Thursday, September 14, 2017

Self-Exculpation, Self-Glorification, And Standard-Bearers

     Believe it or not, we of the DextroSphere don’t spend all our time looking up obscure words so we’ll sound like the reincarnation of William F. Buckley. Some of us undertake unpleasant tasks so you won’t need to:

     Believe it or not, I have been reading Hillary Clinton’s What Happened, in which she presents her take on why she lost her campaign to become president of the United States. I didn’t spend money on it, mind you. My library had it available for download, so I downloaded it.

     Having now read some 12%, I can say that the book is vintage Hillary, a toxic combination of ambition, distraction, uglification, and derision, all told with a cutesy venom that is simultaneously nauseating and boring. It’s like watching the job interview from Hell, the one in the interviewer asks the interviewee to explain some peculiarities in the resume and to answer that hated question: “What are your greatest weaknesses?”

     After lying about the resume, the interviewee from Hell gets to that dreaded question. As you know, because all of you have prepped for that question, the expected answer is something along the lines of, “My greatest weakness is that I simply don’t know when to stop working. I need to remember that it’s just not fair to do the work of 12 people better and more cheaply than they could do put together.” That type of answer is Hillary all over — boastful, smarmy, and manifestly dishonest.

     (Mind you, the last time I was asked that dreaded “your greatest weaknesses” question, I answered “I don’t have any that are relevant to an occupational context.” When the interviewer insisted that everyone has some such weakness, I replied, “Really? Tell me about yours.” And yes, I got the job. But that’s a subject for another tirade. For now, please read the whole of the linked piece; Bookworm deserves some love for her sufferings.)

     When Mrs. Clinton went down in flames on November 8 of last year, her diehards were at first crushed, and later, outraged. The months since then have been unbelievably instructive for anyone who both paid attention to the Left’s antics and looked for the reasons behind them.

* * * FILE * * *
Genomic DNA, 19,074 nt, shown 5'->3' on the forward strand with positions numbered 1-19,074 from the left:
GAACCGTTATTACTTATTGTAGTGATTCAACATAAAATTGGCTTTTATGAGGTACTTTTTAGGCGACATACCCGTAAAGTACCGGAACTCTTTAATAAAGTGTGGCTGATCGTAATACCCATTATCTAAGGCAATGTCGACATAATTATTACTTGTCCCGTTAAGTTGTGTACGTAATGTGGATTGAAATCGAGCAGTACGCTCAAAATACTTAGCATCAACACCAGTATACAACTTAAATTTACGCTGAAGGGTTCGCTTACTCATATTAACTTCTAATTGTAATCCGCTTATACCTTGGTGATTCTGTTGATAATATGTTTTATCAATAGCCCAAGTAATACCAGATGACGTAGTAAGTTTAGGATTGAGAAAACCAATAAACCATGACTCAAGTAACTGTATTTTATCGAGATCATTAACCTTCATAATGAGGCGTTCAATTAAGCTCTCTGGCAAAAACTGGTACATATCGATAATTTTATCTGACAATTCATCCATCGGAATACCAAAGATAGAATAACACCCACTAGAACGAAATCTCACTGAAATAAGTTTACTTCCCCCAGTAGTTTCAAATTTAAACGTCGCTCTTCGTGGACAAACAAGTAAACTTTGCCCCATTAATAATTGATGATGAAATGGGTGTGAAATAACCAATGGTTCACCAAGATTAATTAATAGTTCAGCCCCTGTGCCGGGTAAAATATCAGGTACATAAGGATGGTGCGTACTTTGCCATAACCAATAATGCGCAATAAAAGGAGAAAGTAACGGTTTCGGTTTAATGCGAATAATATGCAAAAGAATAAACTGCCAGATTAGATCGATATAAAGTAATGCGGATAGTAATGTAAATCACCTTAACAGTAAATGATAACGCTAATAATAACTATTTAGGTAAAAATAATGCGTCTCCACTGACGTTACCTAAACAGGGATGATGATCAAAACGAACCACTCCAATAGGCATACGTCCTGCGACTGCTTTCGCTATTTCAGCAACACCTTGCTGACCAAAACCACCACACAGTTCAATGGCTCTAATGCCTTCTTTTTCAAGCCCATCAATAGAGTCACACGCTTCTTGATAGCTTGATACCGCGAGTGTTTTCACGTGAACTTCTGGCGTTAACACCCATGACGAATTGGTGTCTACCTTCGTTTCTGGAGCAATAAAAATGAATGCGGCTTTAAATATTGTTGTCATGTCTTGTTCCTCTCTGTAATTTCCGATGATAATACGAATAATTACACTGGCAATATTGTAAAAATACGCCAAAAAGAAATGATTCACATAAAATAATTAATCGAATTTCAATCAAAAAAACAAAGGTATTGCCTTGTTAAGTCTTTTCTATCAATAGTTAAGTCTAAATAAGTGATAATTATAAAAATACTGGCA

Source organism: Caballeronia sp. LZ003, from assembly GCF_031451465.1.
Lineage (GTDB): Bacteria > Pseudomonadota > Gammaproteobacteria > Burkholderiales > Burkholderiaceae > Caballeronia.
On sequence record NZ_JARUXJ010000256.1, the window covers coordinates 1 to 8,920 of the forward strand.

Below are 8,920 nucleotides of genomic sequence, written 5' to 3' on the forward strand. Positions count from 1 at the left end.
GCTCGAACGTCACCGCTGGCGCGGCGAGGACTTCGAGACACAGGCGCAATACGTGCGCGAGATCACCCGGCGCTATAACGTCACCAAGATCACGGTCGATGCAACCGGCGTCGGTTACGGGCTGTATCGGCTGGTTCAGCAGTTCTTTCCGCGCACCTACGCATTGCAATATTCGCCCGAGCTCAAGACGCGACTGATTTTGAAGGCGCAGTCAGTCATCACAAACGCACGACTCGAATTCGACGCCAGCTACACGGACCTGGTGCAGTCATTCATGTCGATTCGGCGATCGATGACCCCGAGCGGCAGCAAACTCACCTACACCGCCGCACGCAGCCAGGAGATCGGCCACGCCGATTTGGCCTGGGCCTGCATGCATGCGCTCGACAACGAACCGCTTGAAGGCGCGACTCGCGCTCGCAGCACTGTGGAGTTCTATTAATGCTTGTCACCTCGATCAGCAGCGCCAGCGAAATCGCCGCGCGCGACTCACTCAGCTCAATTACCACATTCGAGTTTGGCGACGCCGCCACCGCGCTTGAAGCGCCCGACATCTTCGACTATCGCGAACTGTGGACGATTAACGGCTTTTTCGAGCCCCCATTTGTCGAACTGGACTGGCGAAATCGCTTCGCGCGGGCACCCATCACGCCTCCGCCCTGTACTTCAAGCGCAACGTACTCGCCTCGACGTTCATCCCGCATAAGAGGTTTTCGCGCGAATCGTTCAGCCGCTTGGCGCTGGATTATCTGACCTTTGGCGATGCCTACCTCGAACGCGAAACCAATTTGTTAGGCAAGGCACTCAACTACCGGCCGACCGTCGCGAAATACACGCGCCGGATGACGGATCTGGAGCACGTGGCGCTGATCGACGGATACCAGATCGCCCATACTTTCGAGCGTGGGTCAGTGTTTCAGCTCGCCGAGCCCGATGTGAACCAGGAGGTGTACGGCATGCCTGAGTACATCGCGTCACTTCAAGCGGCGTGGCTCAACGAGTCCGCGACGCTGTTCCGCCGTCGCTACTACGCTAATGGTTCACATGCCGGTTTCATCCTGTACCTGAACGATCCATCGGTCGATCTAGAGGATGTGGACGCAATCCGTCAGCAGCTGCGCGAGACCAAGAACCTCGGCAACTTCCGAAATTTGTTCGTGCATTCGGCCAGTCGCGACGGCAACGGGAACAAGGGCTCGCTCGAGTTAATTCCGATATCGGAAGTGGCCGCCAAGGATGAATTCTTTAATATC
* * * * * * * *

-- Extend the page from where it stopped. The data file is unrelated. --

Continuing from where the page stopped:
The Hillary Clinton for President campaign had many flaws, but worst among them was the certainty of victory. As the saying goes, Hillary Clinton was already redecorating the White House well before the balloting occurred. Her smashing defeat was undoubtedly the biggest surprise of her life in the public eye.

     It was also the most unpleasant surprise she’d ever received. To be rejected by the country to whom she’d been portrayed as “inevitable,” who would rescue it from meaninglessness and alienation (and from all the “isms” in the grab-bag of left-wing rhetoric), in favor of a man whom her campaign had styled as Satan incarnate, wasn’t merely a political setback. It was a repudiation of her self-image: an image that had been born in others’ minds, but which she had adopted for moral self-justification.

     Villains nearly always do that. Vanishingly few villains admit to themselves that they’re evil, they intend evil, and they have no personal problems with it. In the case of villains in the American political order, the number is zero. The reason is simple: No one can make a career out of politics in this country without deluding large numbers of persons about the nobility and selflessness of one’s aims, and the best way to make such a posture convincing is to believe it oneself.

     When such a facade falls, the crash is massive. When it falls in public, the disaster underscored by a national election tally, it’s soul-crushing. Any self-deception whatsoever is preferable to admitting to the depth of one’s failure. To one who has practiced self-glorification for several decades, the resort to such a deception is immediate, whole-hearted, and unquestionable.